Here’s where formal semantics really helps. I’ll assume we’re working in classical first-order logic with its standard model theory.
Assuming your axioms have a model, there is therefore an interpretation function in your model which among other things maps (or "assigns") each variable to a specific value. So let’s say the domain of your model is the natural numbers, and the interpretation function happens to map $x$ to the number $2$. So your open axiom really means $2 = 2$ in the semantics. So there’s no way to prove $3 = 3$ with that axiom. If you could, first-order logic would be unsound, which it isn’t, by the Soundness Theorem.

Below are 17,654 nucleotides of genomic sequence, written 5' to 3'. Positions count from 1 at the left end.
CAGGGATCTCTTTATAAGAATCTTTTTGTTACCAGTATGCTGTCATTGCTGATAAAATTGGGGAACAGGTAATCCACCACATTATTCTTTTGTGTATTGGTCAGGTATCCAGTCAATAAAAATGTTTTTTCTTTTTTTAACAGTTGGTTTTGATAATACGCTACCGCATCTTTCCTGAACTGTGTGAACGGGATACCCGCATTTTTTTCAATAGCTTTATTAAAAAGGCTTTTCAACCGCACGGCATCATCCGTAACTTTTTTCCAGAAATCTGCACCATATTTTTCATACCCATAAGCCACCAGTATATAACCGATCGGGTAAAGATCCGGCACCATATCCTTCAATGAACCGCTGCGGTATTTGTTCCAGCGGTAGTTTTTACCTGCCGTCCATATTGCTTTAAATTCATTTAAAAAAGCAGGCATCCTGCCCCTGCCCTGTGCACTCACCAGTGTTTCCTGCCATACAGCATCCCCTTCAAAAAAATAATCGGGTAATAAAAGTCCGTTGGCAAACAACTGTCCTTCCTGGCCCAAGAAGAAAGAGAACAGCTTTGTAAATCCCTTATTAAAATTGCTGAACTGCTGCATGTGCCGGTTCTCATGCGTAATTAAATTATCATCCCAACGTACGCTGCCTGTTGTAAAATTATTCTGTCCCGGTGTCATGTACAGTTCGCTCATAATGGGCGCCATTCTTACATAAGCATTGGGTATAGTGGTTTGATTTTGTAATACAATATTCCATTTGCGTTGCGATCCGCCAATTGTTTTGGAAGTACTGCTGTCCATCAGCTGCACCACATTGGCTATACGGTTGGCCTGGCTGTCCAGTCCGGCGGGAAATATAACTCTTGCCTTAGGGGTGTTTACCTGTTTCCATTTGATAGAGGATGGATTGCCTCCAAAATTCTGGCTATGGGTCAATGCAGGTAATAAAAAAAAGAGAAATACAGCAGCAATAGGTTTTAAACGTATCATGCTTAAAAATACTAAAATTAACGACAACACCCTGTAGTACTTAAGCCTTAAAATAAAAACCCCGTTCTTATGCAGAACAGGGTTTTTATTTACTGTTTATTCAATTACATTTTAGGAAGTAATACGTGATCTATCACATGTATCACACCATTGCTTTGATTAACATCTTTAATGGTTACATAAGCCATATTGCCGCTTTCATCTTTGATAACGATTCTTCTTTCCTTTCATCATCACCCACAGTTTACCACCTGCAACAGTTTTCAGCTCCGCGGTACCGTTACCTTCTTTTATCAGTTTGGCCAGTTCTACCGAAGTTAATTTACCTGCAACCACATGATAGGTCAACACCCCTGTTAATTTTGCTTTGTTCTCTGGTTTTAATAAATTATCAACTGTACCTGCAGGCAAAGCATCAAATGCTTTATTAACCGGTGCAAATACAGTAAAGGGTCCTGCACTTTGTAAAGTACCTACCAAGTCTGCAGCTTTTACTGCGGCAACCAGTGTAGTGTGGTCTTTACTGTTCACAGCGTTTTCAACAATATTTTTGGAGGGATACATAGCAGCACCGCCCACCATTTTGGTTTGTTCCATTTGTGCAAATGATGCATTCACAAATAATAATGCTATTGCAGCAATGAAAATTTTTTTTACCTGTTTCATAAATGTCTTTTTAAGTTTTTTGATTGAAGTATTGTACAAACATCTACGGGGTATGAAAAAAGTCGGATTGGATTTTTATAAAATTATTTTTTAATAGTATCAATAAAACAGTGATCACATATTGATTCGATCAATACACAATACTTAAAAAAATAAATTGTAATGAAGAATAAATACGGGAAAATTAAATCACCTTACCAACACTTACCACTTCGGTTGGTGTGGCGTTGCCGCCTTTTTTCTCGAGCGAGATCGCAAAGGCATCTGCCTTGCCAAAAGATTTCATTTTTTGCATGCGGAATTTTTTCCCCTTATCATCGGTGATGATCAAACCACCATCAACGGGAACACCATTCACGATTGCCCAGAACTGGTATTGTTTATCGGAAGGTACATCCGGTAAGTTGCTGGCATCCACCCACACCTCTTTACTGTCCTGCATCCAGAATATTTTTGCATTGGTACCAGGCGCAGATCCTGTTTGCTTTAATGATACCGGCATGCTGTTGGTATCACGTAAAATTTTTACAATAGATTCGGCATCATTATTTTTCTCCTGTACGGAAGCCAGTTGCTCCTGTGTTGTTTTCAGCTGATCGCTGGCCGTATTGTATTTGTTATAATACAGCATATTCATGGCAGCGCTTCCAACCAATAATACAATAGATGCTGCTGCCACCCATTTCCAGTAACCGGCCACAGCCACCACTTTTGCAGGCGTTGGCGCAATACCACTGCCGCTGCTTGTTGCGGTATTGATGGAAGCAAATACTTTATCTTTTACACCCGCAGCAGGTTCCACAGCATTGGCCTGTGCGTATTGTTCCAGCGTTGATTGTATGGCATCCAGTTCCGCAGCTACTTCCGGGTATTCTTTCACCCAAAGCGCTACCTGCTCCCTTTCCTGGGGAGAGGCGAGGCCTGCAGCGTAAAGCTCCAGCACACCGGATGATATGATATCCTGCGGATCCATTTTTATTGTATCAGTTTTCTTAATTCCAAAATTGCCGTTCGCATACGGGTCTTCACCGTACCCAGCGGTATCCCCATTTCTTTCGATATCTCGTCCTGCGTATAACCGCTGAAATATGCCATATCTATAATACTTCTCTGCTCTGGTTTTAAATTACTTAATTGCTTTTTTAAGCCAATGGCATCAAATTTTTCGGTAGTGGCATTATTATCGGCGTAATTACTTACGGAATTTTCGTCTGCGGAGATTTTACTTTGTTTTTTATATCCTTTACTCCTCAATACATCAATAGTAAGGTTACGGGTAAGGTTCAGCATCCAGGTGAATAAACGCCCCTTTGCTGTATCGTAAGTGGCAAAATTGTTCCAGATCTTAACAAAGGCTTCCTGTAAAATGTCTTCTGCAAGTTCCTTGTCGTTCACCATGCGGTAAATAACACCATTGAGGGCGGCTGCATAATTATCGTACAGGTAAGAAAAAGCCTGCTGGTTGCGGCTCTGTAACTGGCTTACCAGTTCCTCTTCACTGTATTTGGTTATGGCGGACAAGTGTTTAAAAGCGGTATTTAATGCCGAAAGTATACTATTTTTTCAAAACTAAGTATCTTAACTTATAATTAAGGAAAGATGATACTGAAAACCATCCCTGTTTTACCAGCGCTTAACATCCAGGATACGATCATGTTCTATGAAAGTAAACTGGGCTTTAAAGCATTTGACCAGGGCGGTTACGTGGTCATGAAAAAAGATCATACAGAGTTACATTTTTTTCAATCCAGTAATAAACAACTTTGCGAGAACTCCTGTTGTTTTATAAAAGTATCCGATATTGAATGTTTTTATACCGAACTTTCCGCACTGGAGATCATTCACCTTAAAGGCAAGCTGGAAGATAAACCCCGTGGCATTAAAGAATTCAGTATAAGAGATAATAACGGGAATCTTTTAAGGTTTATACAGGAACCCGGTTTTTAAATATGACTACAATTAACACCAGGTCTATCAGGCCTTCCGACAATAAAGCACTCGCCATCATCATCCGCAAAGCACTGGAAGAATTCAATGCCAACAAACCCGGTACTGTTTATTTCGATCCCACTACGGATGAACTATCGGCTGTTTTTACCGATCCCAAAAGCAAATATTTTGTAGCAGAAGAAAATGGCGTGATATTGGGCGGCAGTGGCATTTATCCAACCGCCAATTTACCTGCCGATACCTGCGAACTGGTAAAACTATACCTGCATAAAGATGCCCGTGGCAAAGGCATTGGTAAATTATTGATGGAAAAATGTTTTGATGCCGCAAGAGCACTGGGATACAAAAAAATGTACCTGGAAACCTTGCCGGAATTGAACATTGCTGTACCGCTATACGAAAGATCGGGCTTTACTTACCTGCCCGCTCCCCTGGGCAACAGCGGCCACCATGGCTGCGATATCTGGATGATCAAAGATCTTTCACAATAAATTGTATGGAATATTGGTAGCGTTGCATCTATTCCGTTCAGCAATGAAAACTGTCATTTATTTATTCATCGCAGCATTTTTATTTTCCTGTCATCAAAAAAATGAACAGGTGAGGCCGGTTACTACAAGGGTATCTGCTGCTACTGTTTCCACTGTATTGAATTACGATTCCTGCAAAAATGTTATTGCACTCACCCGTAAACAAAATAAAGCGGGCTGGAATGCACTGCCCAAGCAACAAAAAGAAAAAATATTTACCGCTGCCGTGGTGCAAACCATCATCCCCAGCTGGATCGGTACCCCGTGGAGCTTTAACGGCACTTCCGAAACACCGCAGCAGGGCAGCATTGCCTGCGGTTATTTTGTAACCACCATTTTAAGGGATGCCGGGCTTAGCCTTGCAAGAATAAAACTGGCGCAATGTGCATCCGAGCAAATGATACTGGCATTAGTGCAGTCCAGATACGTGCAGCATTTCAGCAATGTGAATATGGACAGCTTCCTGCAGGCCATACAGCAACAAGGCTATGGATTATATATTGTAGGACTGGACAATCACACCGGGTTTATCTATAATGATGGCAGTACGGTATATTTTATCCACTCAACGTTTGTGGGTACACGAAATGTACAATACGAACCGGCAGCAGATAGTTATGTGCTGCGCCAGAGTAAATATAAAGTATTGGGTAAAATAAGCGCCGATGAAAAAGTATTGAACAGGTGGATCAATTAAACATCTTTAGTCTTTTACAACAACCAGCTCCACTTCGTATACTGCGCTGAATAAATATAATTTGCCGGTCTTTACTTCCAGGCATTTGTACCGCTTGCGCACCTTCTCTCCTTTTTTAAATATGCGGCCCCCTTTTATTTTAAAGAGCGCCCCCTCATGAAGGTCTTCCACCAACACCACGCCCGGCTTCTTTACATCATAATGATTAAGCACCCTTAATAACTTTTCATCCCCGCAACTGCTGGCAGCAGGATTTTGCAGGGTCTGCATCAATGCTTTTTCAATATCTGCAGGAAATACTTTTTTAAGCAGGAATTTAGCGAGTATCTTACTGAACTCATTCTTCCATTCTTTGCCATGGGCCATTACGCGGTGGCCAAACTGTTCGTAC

Here’s another way to go at it. Try using your axiom to prove $3 = 3$. You can’t apply your axiom because you can’t specialize $x$ to $3$ as you’d expect; only the universally quantified version of your axiom can do it: $\forall x(x = x)$.
So maybe you could write a theory with open axioms, but as you can see they aren't much use and don't capture what you're trying to capture.